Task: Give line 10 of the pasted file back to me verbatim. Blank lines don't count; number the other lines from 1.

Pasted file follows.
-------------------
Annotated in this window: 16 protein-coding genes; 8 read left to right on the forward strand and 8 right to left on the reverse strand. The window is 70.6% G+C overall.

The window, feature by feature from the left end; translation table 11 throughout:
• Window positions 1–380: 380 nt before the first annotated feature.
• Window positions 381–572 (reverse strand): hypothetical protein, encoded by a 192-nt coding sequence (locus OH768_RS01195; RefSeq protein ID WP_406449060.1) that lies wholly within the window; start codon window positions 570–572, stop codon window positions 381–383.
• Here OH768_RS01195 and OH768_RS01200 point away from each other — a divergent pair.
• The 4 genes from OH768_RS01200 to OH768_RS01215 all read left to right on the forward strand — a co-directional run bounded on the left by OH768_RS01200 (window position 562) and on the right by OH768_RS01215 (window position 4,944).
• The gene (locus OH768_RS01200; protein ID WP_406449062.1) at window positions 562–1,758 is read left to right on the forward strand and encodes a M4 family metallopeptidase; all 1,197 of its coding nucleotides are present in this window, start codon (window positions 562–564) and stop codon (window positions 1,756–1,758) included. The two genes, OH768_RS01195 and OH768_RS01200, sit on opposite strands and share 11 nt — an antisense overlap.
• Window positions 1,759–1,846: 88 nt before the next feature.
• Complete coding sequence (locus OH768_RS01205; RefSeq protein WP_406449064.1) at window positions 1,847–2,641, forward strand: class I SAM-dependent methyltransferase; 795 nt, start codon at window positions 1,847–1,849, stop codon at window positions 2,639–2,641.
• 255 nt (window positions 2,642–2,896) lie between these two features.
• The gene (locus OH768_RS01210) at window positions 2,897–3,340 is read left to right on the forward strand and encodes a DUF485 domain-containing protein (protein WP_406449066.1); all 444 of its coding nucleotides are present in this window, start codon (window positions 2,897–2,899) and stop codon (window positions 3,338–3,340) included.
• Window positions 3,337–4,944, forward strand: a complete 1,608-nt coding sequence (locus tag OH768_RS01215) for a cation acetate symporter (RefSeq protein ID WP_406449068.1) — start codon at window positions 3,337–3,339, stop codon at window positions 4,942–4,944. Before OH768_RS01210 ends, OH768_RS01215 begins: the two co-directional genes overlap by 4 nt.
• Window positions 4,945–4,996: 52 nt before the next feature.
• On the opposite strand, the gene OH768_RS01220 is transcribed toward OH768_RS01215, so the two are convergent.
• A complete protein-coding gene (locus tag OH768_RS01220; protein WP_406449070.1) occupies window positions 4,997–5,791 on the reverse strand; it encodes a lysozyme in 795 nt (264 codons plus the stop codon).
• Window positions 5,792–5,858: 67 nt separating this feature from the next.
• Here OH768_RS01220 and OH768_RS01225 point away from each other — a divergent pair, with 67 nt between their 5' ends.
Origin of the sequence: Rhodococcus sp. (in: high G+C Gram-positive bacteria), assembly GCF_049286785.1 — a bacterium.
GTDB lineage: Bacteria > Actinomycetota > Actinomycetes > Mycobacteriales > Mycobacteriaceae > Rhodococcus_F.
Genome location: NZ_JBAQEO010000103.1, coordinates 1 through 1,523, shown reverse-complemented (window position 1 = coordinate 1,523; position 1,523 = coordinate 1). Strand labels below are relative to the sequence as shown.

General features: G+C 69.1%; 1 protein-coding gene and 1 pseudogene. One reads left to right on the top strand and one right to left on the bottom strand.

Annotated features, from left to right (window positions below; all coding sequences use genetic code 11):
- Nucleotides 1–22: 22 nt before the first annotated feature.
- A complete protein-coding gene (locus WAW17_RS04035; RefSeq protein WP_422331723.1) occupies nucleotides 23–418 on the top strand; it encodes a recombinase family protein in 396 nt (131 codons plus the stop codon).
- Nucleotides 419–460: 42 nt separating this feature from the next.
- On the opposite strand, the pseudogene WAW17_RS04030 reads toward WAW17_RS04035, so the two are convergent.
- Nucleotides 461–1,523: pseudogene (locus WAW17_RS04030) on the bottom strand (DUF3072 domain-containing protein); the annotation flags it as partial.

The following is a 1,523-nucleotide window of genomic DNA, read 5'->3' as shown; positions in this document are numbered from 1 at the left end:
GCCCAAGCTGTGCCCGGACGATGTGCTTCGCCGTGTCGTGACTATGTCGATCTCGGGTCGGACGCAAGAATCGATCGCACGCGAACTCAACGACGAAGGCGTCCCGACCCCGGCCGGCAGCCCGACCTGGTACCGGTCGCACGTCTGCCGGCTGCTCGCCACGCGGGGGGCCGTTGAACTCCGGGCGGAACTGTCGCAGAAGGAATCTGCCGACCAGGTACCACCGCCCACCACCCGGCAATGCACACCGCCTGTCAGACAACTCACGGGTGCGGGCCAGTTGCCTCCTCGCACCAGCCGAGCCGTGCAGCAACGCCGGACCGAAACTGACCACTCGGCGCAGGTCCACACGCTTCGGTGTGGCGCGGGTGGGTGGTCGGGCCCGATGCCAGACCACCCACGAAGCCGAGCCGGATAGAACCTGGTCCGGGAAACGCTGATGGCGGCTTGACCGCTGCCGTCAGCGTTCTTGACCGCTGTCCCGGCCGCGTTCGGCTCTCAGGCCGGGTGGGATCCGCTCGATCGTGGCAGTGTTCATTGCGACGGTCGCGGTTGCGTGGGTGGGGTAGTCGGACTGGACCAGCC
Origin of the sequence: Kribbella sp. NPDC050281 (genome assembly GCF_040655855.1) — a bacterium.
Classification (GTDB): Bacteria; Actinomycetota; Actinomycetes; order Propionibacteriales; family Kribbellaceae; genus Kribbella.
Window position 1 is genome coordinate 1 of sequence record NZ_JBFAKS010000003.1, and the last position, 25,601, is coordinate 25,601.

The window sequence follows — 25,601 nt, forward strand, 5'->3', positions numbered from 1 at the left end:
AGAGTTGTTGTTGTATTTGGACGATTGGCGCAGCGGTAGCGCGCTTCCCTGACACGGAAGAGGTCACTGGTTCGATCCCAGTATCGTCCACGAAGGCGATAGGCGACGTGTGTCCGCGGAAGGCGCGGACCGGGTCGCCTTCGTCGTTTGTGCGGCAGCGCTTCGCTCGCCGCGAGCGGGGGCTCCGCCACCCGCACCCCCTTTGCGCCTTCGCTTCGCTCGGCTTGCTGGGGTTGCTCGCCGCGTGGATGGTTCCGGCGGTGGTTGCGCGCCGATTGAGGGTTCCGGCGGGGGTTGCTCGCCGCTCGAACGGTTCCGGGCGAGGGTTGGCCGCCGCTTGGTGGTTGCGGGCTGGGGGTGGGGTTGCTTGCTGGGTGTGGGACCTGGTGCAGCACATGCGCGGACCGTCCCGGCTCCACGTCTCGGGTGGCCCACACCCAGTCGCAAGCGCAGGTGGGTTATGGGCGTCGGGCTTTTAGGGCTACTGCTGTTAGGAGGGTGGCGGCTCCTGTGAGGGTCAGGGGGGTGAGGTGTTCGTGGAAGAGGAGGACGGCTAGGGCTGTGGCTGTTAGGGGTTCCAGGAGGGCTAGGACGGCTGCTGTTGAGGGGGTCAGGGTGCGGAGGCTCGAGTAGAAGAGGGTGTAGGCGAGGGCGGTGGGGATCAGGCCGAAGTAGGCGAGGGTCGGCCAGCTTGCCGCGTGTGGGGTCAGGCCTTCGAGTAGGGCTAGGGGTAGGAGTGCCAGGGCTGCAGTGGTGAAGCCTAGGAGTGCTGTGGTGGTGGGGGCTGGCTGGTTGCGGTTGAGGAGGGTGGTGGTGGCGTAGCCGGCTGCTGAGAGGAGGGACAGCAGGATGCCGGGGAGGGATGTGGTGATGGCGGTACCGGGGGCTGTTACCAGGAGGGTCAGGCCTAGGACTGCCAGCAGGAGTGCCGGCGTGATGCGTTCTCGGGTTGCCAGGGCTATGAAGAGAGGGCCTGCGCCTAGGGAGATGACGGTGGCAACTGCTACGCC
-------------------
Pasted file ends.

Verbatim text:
• 255 nt (window positions 2,642–2,896) lie between these two features.